It's easy to miss or ignore the signs of betrayal when you're actively being deceived, but please know you are not stupid or alone. We can all feel this way initially. Just because you were betrayed by someone you love and trust, it doesn't mean that you're stupid, unexceptional or a failure. Even the people most of us would view as having it all together can be betrayed. Anyone can be betrayed, and the act of infidelity itself does not devalue you — even though it can hurt like hell.

Why This Isn't Your Fault

Here's the thing: It's not your fault that you didn't know something was wrong or didn't trust your intuition. We aren't supposed to expect infidelity — or know how to handle it, for that matter — because it isn't supposed to happen. So please don't beat yourself up. After betrayal, give yourself the same grace and comfort that you'd offer a hurting friend who's trying to make sense of this situation.

And take time to prioritize yourself and find support. Affair Recovery's Free First Steps Bootcamp is a good place to start your healing journey, even if you read through its materials without your mate. Additionally, Harboring Hope is an online, facilitated small group for betrayed mates that can be a lifeline after betrayal. Over the course of 13 weeks, you'll gain understanding and support from Group Leaders who've walked this road as well as others who are currently travelling this difficult journey.

There is comfort and reassurance in knowing that others understand what you are feeling, have experienced the blinding pain and disorientation of betrayal, and have taken steps toward healing. Regardless of the outcome of your marriage or relationship, it's important to take steps to make sense of this mess and forge a path forward. I encourage you to lean on those who understand what you're going through, healthy people who can show you the way. Remember, you are not alone, and you are definitely not stupid.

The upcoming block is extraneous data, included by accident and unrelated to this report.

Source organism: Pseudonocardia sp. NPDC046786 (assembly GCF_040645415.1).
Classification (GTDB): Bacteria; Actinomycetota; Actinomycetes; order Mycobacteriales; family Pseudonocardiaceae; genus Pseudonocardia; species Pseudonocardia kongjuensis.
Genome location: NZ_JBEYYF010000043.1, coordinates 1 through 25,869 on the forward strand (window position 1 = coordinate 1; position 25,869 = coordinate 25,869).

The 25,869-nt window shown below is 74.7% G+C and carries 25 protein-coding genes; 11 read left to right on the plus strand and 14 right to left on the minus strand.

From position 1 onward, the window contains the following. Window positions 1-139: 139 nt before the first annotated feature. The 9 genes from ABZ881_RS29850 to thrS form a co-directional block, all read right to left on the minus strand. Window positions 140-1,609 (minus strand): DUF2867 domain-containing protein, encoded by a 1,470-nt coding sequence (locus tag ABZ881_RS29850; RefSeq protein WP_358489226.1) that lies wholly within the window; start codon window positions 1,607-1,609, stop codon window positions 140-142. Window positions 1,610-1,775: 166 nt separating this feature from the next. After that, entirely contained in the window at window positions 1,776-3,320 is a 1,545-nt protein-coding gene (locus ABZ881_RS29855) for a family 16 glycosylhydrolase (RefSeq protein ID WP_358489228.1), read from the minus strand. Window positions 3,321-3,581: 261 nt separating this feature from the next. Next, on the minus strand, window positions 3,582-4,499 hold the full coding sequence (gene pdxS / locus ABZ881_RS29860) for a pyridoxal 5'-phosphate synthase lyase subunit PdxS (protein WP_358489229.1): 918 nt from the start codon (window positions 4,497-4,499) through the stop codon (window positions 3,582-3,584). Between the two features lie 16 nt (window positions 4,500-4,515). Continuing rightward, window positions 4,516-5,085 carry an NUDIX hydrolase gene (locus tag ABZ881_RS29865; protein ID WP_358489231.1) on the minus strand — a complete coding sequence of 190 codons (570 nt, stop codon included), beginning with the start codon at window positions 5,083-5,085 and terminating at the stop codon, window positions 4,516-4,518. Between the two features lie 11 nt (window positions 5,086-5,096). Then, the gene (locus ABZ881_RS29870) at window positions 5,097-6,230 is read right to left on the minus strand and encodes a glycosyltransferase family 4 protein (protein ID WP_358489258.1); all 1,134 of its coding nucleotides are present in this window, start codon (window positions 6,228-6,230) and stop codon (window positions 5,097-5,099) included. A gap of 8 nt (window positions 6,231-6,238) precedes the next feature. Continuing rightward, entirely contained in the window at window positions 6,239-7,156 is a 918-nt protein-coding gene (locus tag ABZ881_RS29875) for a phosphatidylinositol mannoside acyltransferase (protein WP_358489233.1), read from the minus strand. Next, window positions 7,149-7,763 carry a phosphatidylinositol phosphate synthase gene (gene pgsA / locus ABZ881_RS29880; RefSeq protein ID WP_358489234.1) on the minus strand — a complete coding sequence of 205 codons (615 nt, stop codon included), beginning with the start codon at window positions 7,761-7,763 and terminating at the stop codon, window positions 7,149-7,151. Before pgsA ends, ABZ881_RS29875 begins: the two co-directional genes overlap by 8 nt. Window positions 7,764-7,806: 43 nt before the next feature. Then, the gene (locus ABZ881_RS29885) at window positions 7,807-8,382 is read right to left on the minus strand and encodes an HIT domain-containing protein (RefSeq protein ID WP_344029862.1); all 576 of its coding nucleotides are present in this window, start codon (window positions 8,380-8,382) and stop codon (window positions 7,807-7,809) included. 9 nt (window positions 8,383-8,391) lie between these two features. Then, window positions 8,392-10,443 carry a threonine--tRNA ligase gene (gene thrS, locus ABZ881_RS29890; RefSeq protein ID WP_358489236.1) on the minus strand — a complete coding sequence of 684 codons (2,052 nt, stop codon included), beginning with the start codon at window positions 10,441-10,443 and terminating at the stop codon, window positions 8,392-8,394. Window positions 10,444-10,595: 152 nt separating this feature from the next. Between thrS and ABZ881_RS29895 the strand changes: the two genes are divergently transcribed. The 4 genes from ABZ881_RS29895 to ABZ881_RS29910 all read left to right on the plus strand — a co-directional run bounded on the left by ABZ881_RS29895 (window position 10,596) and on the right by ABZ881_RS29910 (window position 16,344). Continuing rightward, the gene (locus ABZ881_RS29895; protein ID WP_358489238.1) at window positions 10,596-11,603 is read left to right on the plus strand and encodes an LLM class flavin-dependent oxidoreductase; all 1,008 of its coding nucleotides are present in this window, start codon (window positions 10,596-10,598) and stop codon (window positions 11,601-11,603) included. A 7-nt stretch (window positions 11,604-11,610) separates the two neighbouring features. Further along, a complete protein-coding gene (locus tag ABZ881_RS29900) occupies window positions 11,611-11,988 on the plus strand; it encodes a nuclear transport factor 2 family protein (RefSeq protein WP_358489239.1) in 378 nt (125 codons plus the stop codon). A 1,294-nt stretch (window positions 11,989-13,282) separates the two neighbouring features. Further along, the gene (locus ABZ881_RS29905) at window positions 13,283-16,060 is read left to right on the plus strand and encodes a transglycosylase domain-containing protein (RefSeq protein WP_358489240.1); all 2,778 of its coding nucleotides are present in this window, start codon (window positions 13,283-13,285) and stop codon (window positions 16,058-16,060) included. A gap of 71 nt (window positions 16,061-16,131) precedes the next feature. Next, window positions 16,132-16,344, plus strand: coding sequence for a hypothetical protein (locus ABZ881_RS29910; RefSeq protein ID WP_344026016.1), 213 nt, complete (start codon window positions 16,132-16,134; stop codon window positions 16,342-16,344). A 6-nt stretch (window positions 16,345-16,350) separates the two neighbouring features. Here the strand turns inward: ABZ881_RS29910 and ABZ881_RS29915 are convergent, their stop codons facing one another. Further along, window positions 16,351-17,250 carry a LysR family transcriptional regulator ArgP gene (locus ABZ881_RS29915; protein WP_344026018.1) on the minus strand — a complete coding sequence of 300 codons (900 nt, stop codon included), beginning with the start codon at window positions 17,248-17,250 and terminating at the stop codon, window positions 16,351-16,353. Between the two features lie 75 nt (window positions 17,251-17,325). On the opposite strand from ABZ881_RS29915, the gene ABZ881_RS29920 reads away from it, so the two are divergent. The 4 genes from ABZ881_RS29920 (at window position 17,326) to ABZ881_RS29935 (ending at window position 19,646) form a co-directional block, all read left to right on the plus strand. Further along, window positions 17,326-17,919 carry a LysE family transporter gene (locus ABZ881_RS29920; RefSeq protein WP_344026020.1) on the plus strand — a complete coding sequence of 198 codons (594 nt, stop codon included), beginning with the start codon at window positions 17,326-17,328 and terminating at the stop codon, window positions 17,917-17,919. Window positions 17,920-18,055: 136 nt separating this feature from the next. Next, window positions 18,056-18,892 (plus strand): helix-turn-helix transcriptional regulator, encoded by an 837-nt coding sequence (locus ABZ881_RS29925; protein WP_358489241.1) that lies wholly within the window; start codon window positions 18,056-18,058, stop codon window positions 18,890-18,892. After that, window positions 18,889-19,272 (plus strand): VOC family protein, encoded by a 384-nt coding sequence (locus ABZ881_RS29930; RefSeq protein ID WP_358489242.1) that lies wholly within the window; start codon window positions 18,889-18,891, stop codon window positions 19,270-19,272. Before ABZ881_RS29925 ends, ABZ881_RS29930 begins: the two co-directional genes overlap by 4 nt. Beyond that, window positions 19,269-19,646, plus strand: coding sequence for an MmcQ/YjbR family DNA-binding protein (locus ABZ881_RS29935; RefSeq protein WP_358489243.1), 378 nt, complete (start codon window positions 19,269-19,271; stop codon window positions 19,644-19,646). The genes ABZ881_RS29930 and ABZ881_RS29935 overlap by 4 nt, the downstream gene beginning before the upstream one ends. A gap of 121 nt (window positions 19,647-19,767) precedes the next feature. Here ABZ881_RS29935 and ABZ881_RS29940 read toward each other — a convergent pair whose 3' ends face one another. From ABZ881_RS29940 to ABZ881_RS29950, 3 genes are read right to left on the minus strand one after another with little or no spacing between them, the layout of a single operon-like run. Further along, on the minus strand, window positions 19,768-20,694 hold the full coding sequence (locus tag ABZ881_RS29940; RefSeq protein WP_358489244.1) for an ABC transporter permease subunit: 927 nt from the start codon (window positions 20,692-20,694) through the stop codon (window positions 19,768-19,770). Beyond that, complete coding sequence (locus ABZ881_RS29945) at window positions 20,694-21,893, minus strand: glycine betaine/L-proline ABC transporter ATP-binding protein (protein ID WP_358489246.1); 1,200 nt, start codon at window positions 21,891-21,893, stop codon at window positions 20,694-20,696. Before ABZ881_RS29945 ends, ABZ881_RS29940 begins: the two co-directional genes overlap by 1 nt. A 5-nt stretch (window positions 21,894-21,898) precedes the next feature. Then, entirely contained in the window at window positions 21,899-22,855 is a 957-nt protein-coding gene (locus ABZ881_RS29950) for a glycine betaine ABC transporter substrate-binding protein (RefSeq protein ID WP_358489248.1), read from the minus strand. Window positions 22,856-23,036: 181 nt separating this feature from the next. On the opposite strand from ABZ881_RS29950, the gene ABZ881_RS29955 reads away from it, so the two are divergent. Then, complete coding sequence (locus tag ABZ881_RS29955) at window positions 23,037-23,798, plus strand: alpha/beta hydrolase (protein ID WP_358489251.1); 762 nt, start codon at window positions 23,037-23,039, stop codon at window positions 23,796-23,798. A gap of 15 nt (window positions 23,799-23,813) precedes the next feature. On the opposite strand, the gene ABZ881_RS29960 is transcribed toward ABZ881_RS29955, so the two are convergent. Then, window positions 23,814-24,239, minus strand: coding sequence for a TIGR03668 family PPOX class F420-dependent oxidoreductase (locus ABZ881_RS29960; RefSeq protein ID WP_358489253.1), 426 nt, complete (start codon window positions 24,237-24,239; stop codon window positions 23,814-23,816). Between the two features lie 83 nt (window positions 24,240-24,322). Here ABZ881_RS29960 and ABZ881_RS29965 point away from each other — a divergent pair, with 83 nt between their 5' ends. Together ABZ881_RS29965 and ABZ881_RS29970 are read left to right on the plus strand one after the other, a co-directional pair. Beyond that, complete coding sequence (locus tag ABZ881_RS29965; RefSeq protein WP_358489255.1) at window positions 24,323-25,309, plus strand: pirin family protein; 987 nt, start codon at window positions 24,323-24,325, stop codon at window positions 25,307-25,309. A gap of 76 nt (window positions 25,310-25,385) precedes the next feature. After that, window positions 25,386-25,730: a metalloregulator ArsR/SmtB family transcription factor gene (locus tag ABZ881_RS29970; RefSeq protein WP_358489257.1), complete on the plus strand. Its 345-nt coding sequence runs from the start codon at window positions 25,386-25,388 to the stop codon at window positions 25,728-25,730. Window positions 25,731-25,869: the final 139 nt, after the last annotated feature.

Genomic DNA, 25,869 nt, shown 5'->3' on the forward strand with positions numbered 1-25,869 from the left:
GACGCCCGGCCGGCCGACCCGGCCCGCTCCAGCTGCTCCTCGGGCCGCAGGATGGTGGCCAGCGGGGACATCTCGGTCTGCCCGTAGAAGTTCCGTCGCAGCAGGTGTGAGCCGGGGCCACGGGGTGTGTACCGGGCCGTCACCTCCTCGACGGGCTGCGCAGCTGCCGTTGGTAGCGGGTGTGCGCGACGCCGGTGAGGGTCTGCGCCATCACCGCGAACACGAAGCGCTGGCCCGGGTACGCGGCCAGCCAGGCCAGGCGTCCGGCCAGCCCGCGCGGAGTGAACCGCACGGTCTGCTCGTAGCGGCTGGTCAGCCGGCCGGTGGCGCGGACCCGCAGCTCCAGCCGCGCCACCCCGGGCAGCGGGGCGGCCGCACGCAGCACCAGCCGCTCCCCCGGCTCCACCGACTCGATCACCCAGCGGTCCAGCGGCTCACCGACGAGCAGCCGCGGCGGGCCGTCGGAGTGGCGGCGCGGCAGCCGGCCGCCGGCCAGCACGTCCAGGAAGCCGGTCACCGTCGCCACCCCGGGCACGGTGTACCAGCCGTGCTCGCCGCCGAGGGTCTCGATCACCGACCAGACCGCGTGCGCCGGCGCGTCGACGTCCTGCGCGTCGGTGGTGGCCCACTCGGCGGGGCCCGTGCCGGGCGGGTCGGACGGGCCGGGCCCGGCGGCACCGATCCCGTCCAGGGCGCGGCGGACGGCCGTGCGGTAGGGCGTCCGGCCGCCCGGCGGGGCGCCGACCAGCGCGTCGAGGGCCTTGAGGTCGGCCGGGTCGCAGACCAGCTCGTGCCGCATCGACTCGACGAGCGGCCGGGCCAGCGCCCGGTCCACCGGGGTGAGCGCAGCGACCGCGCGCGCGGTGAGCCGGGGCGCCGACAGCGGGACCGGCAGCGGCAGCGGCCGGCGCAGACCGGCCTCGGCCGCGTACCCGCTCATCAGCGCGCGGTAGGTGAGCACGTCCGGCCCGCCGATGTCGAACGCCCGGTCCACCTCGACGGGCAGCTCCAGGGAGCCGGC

Jen is a betrayed spouse and Affair Recovery alumna, who's seeking God's grace to find meaning and purpose in her pain. She hopes to share her life raft with others drowning in the despair of infidelity.

Registration for Harboring Hope Opens Soon!

You don't have to do this alone! Join other betrayed spouses on the path to healing with our Harboring Hope online course. You are not alone, you are not crazy, and you are not stupid. Harboring Hope can help you discover what you need to heal and find hope in your circumstance. Space is limited!

"I definitely recommend the Harboring Hope program as a support for healing. To be in a safe community with other people who know what you're going through and how you're feeling is comforting. Whether you're able to reconcile or not, there is hope." — M., Michigan | April 2021.

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Comments

“You are not stupid for having been deceived”

Warming, encouraging blog. Thank you. Much appreciated on the eve of my 50th wedding anniversary. Not sure how many ‘faithful’ years in that half century- but decades of infidelity from my ‘lovely’ clergy ‘husband’ that I started finding out about four and a half years ago.

Thank you. I'm glad you were

Thank you. I'm glad you were encouraged. 50 years is a long time and I can only imagine unpacking all that time now looking back. I'm so sorry. I hope you can find peace in believing that not knowing what was happening was never on you. I wish you the best as you navigate this terrain and truly hope you find healing - for yourself and your marriage.